DISTRIBUTION FOR W WITH N1=3 N2=7 LEFT-TAIL PROBABILITIES p(w <= W) Cumulative Cumulative w Frequency Percent Frequency Percent ------------------------------------------------4 2 1.67 2 1.67 5 4 3.33 6 5.00 6 10 8.33 16 13.33 7 14 11.67 30 25.00 8 20 16.67 50 41.67 9 20 16.67 70 58.33 10 20 16.67 90 75.00 11 14 11.67 104 86.67 12 10 8.33 114 95.00 13 4 3.33 118 98.33 14 2 1.67 120 100.00 RIGHT-TAIL PROBABILITIES p(w <= W) Cumulative Cumulative w Frequency Percent Frequency Percent ------------------------------------------------14 2 1.67 2 1.67 13 4 3.33 6 5.00 12 10 8.33 16 13.33 11 14 11.67 30 25.00 10 20 16.67 50 41.67 9 20 16.67 70 58.33 8 20 16.67 90 75.00 7 14 11.67 104 86.67 6 10 8.33 114 95.00 5 4 3.33 118 98.33 4 2 1.67 120 100.00

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5.5

Permutation Test on Deviances

Assumptions: The same as for the Siegel-Tukey Test and Ansari-Bradley Tests Hypotheses: (A) Two-sided: H0 : x = y (B) One-sided: H0 : x = y (C) One-sided: H0 : x = y Rationale: The deviation of x from its median = x mx and the deviation of y from its median = y my . If x = y , then the average of the absolute deviations of the observed x values about the median of X should be close to the average of the absolute deviations of the observed y values about the median of Y . That is: 1 m 1 n |dev(xi )| |dev(yj )| m i=1 n j=1 Or, expressed as a ratio:
1 m 1 n m i=1 |dev(xi )| n j=1 |dev(yj )|

vs vs vs

H1 : x = y . H1 : x > y . H1 : x < y .

or

1 m 1 n |xi mx | |yj my | m i=1 n j=1

or

1 m 1 n

m i=1 |xi n j=1 |yj

mx | 1 my |

However, if 1 > 2 , then 1 /2 > 1, or, if 1 < 2 , then 2 /1 > 1 If Ho : 1 = 2 , the group labels (say, A and B associated with X and Y are arbitrary. That is, any assignment of m As and n Bs to the set of m + n deviances is equally likely. Thus, we will randomly permute the labels assigned to the deviances and calculate the ratio m m 1 1 i=1 |dev(xi )| i=1 |xi mx | RM D = m n = m n 1 1 j=1 |dev(yj )| j=1 |yj my | n n (or its reciprocal) for each permutation. Then we we compare the RMD value calculated from the original data to the permutation distribution of RMD values to determine p-value. Method: For a given Calculate RM D for the observed data. Call this RM Dobs . Use the Monte Carlo method to generate a large number of permutations that assign m As and n Bs to the combined sample of x and y values. For H1 : x > y , calculate RM D =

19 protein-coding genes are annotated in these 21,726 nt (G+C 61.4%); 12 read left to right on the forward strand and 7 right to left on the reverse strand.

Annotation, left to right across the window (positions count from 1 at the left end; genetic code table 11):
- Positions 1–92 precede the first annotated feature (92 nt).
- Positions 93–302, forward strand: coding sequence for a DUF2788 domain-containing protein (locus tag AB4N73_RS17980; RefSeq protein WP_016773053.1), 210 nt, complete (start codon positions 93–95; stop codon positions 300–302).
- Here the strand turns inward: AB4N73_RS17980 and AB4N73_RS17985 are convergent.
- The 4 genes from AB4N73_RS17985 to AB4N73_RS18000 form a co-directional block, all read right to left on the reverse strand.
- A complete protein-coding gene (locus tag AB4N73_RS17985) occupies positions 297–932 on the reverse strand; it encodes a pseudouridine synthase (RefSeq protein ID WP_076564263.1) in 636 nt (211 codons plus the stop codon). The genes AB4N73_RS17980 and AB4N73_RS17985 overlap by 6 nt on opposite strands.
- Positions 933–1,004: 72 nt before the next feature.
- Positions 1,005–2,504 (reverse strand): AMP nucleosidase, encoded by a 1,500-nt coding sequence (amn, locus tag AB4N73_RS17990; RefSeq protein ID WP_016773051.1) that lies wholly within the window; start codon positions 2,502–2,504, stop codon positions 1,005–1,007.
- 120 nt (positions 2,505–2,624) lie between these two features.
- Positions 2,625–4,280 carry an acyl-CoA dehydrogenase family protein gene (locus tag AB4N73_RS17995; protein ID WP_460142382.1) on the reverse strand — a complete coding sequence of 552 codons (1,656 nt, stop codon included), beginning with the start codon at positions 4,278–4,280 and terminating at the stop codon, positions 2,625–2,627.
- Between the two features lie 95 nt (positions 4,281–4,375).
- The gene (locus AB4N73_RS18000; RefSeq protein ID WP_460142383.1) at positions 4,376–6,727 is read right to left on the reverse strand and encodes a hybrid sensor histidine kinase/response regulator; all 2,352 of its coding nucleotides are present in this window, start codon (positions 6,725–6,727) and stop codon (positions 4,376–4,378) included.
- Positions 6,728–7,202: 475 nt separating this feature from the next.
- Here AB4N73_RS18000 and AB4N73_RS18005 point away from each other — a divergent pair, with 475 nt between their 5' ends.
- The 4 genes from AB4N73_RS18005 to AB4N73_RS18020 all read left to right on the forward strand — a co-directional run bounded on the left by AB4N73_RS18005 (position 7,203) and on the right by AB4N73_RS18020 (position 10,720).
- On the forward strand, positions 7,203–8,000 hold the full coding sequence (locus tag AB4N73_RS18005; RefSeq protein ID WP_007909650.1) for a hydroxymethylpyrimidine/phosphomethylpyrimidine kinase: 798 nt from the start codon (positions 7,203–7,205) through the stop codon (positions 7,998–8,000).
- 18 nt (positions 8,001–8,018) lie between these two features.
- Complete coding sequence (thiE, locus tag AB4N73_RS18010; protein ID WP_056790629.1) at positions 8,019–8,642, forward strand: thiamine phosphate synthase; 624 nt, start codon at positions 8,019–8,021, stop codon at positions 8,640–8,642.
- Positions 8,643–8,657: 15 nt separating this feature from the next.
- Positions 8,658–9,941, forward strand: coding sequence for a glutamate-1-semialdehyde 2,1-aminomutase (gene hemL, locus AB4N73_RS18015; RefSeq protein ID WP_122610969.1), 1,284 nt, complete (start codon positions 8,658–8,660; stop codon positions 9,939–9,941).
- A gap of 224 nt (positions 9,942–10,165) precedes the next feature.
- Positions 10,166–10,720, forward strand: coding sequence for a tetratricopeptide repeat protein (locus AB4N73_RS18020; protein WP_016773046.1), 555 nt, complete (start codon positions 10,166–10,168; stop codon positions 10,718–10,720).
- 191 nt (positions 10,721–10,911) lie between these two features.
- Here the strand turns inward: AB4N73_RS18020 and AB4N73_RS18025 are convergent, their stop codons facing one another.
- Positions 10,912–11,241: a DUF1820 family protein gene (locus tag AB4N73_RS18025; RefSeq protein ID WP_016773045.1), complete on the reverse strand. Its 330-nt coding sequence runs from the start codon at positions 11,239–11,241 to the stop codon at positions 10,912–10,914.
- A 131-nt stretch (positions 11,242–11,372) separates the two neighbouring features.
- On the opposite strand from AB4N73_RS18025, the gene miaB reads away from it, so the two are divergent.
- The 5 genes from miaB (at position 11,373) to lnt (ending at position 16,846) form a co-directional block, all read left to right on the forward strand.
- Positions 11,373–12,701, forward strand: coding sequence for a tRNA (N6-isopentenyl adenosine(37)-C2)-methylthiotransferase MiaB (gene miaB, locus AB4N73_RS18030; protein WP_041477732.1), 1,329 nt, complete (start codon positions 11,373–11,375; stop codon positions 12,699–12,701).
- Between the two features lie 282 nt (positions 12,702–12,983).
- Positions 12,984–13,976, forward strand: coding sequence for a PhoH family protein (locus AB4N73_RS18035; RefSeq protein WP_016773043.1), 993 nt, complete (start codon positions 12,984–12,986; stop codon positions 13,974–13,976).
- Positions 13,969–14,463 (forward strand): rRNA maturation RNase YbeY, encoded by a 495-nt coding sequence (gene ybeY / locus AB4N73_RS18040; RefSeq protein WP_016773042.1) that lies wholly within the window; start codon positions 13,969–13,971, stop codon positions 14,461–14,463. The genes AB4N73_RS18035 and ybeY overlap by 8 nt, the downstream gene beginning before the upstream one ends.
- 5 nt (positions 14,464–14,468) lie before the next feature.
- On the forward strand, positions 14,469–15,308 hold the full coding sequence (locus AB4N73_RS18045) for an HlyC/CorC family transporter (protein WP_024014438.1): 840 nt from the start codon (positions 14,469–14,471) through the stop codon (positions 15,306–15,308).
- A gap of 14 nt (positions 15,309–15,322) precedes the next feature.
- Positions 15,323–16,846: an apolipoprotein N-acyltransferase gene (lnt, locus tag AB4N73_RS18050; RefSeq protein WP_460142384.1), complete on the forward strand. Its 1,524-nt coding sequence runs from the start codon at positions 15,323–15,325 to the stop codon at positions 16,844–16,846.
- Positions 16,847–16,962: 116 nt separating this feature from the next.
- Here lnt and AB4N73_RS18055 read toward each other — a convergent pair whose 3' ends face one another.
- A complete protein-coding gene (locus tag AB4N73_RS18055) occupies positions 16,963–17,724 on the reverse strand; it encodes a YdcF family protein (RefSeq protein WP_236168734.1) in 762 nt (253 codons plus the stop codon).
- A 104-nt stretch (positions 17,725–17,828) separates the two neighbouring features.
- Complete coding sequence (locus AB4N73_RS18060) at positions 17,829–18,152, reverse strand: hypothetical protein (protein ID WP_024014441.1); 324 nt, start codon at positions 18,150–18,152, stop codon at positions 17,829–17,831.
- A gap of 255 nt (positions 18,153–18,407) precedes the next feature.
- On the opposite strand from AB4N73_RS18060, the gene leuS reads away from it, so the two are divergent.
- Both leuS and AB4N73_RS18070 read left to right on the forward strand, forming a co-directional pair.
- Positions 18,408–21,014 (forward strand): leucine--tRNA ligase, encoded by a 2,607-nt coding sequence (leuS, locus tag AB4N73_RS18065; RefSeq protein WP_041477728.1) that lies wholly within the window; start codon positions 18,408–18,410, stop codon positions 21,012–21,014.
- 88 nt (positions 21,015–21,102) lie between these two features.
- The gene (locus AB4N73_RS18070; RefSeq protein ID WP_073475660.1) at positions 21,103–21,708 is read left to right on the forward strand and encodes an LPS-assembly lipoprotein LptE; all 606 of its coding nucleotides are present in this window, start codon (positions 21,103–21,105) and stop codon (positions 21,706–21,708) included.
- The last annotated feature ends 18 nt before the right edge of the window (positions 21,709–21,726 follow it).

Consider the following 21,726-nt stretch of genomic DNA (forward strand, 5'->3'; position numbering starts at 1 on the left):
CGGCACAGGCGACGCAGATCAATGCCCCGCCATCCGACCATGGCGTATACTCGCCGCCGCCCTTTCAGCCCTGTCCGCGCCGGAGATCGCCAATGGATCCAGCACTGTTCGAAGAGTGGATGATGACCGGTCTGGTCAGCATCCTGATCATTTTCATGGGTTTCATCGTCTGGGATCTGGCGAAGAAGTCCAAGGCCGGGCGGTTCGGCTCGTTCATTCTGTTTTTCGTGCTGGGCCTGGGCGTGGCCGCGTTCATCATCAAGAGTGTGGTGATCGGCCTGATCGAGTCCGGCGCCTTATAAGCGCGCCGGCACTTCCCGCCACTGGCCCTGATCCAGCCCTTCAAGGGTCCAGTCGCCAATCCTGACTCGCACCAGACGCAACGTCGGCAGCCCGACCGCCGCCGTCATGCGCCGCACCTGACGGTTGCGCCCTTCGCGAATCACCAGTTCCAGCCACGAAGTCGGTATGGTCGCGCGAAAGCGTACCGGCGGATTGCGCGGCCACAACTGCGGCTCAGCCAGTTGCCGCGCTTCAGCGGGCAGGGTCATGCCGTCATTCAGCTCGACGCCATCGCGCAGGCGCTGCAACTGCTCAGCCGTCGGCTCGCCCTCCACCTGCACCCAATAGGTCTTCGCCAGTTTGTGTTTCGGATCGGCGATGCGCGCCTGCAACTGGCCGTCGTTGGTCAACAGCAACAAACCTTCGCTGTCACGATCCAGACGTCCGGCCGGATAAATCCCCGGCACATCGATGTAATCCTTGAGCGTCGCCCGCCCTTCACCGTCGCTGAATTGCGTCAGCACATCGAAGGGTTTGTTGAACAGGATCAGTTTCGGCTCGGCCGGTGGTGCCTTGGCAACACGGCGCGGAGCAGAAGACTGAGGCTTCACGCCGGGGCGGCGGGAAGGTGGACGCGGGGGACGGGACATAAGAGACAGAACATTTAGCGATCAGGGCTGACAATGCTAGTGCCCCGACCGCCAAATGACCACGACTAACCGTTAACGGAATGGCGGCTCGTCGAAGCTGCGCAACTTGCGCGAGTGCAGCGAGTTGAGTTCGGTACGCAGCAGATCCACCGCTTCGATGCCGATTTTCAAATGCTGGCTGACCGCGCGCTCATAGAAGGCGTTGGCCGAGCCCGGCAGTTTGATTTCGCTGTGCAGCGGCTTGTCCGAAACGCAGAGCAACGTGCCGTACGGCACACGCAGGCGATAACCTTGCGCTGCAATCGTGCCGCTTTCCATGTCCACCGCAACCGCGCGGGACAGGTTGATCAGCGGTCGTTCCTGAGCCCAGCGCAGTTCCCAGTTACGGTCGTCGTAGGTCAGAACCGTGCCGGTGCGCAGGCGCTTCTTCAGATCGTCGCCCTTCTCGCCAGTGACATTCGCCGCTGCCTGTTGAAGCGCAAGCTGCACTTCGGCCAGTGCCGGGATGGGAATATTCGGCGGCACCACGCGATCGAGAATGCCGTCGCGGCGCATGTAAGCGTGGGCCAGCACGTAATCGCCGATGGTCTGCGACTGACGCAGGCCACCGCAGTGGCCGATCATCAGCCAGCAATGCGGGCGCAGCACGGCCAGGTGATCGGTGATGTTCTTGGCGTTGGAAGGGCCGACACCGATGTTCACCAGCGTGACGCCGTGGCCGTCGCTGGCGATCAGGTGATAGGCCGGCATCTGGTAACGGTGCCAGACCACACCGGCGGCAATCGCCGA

1 m 1 n m i=1 |xi n j=1 |yj

mx | for each permutation. Let RM Di my |

be the value of RM D for the ith permutation. 110

For H1 : x < y , calculate RM D =

be the value of RM D for the ith permutation. For H1 : x = y , calculate RM D =

1 n 1 m

n j=1 |yj m i=1 |xi

my | for each permutation. Let RM Di mx |

max(RM DA , RM DB ) where RM DA and RM DB min(RM DA , RM DB ) are the values of RMD from the one-sided alternatives. Let RM Di be the value of RM D for the ith permutation.

Find the proportion of permutations for which RM Di > RM Dobs . This is the p-value for the permutation test. Decision Rule: Reject Ho if the p-value . R output for Permutation Test on Deviances > dev [,1] [,2] [,3] [,4] [,5] [,6] [,7] [,8] [,9] [,10] [1,] 4.65 37.25 20.15 18.35 4.65 18.25 0.45 0.45 3.95 17.55 [2,] 9.75 5.25 4.15 3.65 12.85 21.05 3.65 8.45 35.25 20.55 > devsum [1] 250.3

> adevsum [1] 125.7 > bdevsum [1] 124.6 > trueRMD [1] 1.008828 > tailA [1] 0.49342 > tailB [1] 0.49022 > tail2 [1] 0.9897 # probability for H1: sigma1 > sigma2 # probability for H1: sigma1 < sigma2 # probability for H1: sigma1 not= sigma2

R code for Permutation Test on Deviances


# Monte Carlo Approach to Two-Sample Permutation Test on Deviances x <- c(48.4,81.0,23.6,62.1,39.1,25.5,44.2,43.3,39.8,61.3) y <- c(0.0,4.5,5.6,6.1,22.6,30.8,13.4,1.3,45.0,30.3) m = length(x) n = length(y) xdev <- abs(x - median(x)) ydev <- abs(y - median(y)) dev <- rbind(t(xdev),t(ydev)) dev devsum = sum(dev) adevsum = sum(xdev) bdevsum = devsum - adevsum devsum adevsum bdevsum trueRMD = (adevsum/m) / (bdevsum/n) trueRMD iter = 50000 RMDAlist <- 1:iter

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RMDBlist <- 1:iter RMD2list <- 1:iter for(i in 1:iter) { s <- sample(dev,m) # select a sample of size m pasum = sum(s) pbsum = sum(dev) - sum(s) RMD1 = (pasum/m) / (pbsum/n) RMD2 = 1/RMD1 RMDAlist[i] <- RMD1 # add permutation difference to list RMDBlist[i] <- RMD2 RMD2list[i] <- max(RMD1,RMD2)/min(RMD1,RMD2) } RMDAlist <- sort(RMDAlist) RMDBlist <- sort(RMDBlist) RMD2list <- sort(RMD2list) #RMD2list quantileA <- quantile(RMDAlist,probs=c(.005,.01,.025,.05,.95,.975,.99,.995)) quantileB <- quantile(RMDBlist,probs=c(.005,.01,.025,.05,.95,.975,.99,.995)) quantile2 <- quantile(RMD2list,probs=c(.005,.01,.025,.05,.95,.975,.99,.995)) pdistA <- quantile(RMDAlist,probs=seq(0,1,1/iter)) pdistB <- quantile(RMDBlist,probs=seq(0,1,1/iter)) pdist2 <- quantile(RMD2list,probs=seq(0,1,1/iter)) ntailA <- length(pdistA[RMDAlist >= trueRMD]) tailA <- ntailA/iter tailA # probability for H1: sigma1 > sigma2 ntailB <- length(pdistB[RMDBlist >= trueRMD]) tailB <- ntailB/iter tailB # probability for H1: sigma1 < sigma2 ntail2 <- length(pdist2[RMD2list >= trueRMD]) tail2 <- ntail2/iter tail2 # probability for H1: sigma1 not= sigma2 plot(ecdf(RMD2list))

ecdf(RMD2list)
1.0 Fn(x) 0.0 0.2 0.4 0.6 0.8

10

15 x